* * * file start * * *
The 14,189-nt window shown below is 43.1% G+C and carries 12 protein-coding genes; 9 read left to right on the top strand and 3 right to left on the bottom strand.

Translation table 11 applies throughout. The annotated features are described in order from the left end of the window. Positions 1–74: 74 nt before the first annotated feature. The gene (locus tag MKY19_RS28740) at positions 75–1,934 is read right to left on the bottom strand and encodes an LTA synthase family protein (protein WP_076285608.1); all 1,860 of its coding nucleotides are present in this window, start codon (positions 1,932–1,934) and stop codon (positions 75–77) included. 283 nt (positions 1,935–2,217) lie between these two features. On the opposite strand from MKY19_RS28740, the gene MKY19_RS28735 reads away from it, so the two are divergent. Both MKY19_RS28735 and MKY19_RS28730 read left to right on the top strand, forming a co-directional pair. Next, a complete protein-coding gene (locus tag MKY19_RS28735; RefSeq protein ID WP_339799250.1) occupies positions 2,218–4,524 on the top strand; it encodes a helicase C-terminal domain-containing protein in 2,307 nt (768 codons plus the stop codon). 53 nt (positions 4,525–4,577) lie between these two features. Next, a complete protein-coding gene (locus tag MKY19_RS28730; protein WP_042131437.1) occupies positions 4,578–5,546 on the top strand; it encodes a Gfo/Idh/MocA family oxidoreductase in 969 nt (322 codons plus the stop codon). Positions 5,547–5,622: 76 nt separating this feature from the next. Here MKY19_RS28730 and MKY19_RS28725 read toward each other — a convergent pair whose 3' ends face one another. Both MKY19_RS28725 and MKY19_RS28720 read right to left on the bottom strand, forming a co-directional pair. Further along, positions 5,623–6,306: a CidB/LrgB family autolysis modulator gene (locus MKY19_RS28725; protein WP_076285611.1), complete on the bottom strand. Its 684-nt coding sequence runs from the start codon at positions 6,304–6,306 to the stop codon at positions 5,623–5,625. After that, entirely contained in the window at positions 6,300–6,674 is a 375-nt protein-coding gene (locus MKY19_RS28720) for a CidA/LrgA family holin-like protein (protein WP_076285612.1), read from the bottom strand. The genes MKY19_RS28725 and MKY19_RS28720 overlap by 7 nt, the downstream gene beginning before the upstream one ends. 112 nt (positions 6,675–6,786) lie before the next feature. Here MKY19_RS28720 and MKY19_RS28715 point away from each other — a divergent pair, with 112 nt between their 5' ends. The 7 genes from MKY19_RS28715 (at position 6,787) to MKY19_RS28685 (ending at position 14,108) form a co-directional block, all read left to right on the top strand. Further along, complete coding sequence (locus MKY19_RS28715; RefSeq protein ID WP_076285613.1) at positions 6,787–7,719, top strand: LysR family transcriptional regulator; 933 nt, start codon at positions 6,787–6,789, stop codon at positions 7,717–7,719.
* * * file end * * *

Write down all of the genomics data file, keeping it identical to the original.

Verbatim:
The 14,189-nt window shown below is 43.1% G+C and carries 12 protein-coding genes; 9 read left to right on the top strand and 3 right to left on the bottom strand.

Translation table 11 applies throughout. The annotated features are described in order from the left end of the window. Positions 1–74: 74 nt before the first annotated feature. The gene (locus tag MKY19_RS28740) at positions 75–1,934 is read right to left on the bottom strand and encodes an LTA synthase family protein (protein WP_076285608.1); all 1,860 of its coding nucleotides are present in this window, start codon (positions 1,932–1,934) and stop codon (positions 75–77) included. 283 nt (positions 1,935–2,217) lie between these two features. On the opposite strand from MKY19_RS28740, the gene MKY19_RS28735 reads away from it, so the two are divergent. Both MKY19_RS28735 and MKY19_RS28730 read left to right on the top strand, forming a co-directional pair. Next, a complete protein-coding gene (locus tag MKY19_RS28735; RefSeq protein ID WP_339799250.1) occupies positions 2,218–4,524 on the top strand; it encodes a helicase C-terminal domain-containing protein in 2,307 nt (768 codons plus the stop codon). 53 nt (positions 4,525–4,577) lie between these two features. Next, a complete protein-coding gene (locus tag MKY19_RS28730; protein WP_042131437.1) occupies positions 4,578–5,546 on the top strand; it encodes a Gfo/Idh/MocA family oxidoreductase in 969 nt (322 codons plus the stop codon). Positions 5,547–5,622: 76 nt separating this feature from the next. Here MKY19_RS28730 and MKY19_RS28725 read toward each other — a convergent pair whose 3' ends face one another. Both MKY19_RS28725 and MKY19_RS28720 read right to left on the bottom strand, forming a co-directional pair. Further along, positions 5,623–6,306: a CidB/LrgB family autolysis modulator gene (locus MKY19_RS28725; protein WP_076285611.1), complete on the bottom strand. Its 684-nt coding sequence runs from the start codon at positions 6,304–6,306 to the stop codon at positions 5,623–5,625. After that, entirely contained in the window at positions 6,300–6,674 is a 375-nt protein-coding gene (locus MKY19_RS28720) for a CidA/LrgA family holin-like protein (protein WP_076285612.1), read from the bottom strand. The genes MKY19_RS28725 and MKY19_RS28720 overlap by 7 nt, the downstream gene beginning before the upstream one ends. 112 nt (positions 6,675–6,786) lie before the next feature. Here MKY19_RS28720 and MKY19_RS28715 point away from each other — a divergent pair, with 112 nt between their 5' ends. The 7 genes from MKY19_RS28715 (at position 6,787) to MKY19_RS28685 (ending at position 14,108) form a co-directional block, all read left to right on the top strand. Further along, complete coding sequence (locus MKY19_RS28715; RefSeq protein ID WP_076285613.1) at positions 6,787–7,719, top strand: LysR family transcriptional regulator; 933 nt, start codon at positions 6,787–6,789, stop codon at positions 7,717–7,719.